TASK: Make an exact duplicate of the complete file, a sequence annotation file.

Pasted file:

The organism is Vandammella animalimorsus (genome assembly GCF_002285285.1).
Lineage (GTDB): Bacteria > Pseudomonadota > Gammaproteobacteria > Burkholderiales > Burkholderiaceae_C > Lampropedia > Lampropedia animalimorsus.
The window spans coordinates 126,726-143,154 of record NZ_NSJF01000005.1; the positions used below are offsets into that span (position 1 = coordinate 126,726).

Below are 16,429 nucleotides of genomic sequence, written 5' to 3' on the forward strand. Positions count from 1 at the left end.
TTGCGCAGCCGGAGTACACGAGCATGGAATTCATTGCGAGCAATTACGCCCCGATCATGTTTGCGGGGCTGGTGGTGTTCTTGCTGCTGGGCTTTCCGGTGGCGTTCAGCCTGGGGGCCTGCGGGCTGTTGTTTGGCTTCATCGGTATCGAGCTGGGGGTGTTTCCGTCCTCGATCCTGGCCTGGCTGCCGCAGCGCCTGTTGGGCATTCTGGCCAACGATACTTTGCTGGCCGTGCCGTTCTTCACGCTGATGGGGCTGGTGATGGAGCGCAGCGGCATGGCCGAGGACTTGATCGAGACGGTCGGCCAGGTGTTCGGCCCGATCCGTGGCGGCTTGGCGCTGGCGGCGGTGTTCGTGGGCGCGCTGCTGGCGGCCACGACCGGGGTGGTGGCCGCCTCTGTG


The organism is Vandammella animalimorsus (genome assembly GCF_002285285.1).
Lineage (GTDB): Bacteria > Pseudomonadota > Gammaproteobacteria > Burkholderiales > Burkholderiaceae_C > Lampropedia > Lampropedia animalimorsus.
The window spans coordinates 126,726-143,154 of record NZ_NSJF01000005.1; the positions used below are offsets into that span (position 1 = coordinate 126,726).

Below are 16,429 nucleotides of genomic sequence, written 5' to 3' on the forward strand. Positions count from 1 at the left end.
TTGCGCAGCCGGAGTACACGAGCATGGAATTCATTGCGAGCAATTACGCCCCGATCATGTTTGCGGGGCTGGTGGTGTTCTTGCTGCTGGGCTTTCCGGTGGCGTTCAGCCTGGGGGCCTGCGGGCTGTTGTTTGGCTTCATCGGTATCGAGCTGGGGGTGTTTCCGTCCTCGATCCTGGCCTGGCTGCCGCAGCGCCTGTTGGGCATTCTGGCCAACGATACTTTGCTGGCCGTGCCGTTCTTCACGCTGATGGGGCTGGTGATGGAGCGCAGCGGCATGGCCGAGGACTTGATCGAGACGGTCGGCCAGGTGTTCGGCCCGATCCGTGGCGGCTTGGCGCTGGCGGCGGTGTTCGTGGGCGCGCTGCTGGCGGCCACGACCGGGGTGGTGGCCGCCTCTGTG